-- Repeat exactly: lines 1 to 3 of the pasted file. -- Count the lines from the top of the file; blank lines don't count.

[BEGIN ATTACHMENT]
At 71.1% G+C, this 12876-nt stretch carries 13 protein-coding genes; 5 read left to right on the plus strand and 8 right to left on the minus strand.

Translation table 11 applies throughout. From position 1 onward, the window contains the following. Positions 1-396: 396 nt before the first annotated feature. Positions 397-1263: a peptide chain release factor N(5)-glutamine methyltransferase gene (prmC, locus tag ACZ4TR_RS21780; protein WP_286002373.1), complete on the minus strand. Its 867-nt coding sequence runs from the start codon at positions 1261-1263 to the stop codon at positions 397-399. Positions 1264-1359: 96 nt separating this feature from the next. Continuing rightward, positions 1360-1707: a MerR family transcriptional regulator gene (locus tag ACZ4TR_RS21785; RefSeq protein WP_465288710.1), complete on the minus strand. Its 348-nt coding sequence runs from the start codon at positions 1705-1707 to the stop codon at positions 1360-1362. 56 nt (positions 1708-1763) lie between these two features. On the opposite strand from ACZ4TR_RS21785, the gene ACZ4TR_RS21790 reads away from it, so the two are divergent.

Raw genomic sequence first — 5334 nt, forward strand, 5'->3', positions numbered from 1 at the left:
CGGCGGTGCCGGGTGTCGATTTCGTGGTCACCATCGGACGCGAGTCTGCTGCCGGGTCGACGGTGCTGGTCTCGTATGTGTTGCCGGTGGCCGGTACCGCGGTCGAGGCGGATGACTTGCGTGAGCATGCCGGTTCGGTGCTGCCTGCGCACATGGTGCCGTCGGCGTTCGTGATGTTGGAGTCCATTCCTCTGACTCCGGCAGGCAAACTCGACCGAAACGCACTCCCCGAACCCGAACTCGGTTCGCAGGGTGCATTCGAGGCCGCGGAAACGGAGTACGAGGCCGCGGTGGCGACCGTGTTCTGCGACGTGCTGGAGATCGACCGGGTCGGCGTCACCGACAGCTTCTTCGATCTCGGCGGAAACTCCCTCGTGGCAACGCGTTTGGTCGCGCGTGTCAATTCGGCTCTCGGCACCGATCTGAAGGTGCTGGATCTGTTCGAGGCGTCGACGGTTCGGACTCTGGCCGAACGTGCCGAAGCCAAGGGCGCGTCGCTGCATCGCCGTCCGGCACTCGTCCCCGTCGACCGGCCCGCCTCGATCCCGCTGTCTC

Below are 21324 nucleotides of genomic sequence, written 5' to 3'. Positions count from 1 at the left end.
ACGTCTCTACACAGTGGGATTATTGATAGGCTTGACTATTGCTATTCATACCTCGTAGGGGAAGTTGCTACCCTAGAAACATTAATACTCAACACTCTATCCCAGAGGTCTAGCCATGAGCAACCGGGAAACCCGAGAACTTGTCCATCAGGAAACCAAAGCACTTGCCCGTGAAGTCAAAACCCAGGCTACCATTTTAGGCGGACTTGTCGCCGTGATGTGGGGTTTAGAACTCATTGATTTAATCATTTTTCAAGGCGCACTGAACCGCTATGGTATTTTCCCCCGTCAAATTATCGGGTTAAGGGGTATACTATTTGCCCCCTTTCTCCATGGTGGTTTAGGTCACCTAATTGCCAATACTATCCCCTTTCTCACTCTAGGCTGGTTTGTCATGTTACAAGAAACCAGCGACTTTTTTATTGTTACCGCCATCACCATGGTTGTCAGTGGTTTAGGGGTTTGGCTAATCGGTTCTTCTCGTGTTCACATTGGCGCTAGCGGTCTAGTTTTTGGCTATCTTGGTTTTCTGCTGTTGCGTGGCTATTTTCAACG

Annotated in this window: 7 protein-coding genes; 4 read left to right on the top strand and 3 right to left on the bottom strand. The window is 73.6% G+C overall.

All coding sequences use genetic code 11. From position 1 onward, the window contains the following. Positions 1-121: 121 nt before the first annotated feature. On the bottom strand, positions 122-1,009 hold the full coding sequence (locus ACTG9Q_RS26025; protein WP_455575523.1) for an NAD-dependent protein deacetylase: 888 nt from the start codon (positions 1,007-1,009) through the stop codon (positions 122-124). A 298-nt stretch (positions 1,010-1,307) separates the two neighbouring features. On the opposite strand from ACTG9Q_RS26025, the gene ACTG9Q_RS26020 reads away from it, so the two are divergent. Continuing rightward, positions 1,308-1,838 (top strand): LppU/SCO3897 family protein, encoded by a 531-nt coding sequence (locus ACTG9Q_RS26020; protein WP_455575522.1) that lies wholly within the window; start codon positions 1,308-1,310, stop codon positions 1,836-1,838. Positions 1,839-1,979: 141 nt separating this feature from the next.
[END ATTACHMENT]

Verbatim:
At 71.1% G+C, this 12876-nt stretch carries 13 protein-coding genes; 5 read left to right on the plus strand and 8 right to left on the minus strand.

Translation table 11 applies throughout. From position 1 onward, the window contains the following. Positions 1-396: 396 nt before the first annotated feature. Positions 397-1263: a peptide chain release factor N(5)-glutamine methyltransferase gene (prmC, locus tag ACZ4TR_RS21780; protein WP_286002373.1), complete on the minus strand. Its 867-nt coding sequence runs from the start codon at positions 1261-1263 to the stop codon at positions 397-399. Positions 1264-1359: 96 nt separating this feature from the next. Continuing rightward, positions 1360-1707: a MerR family transcriptional regulator gene (locus tag ACZ4TR_RS21785; RefSeq protein WP_465288710.1), complete on the minus strand. Its 348-nt coding sequence runs from the start codon at positions 1705-1707 to the stop codon at positions 1360-1362. 56 nt (positions 1708-1763) lie between these two features. On the opposite strand from ACZ4TR_RS21785, the gene ACZ4TR_RS21790 reads away from it, so the two are divergent.

Raw genomic sequence first — 5334 nt, forward strand, 5'->3', positions numbered from 1 at the left: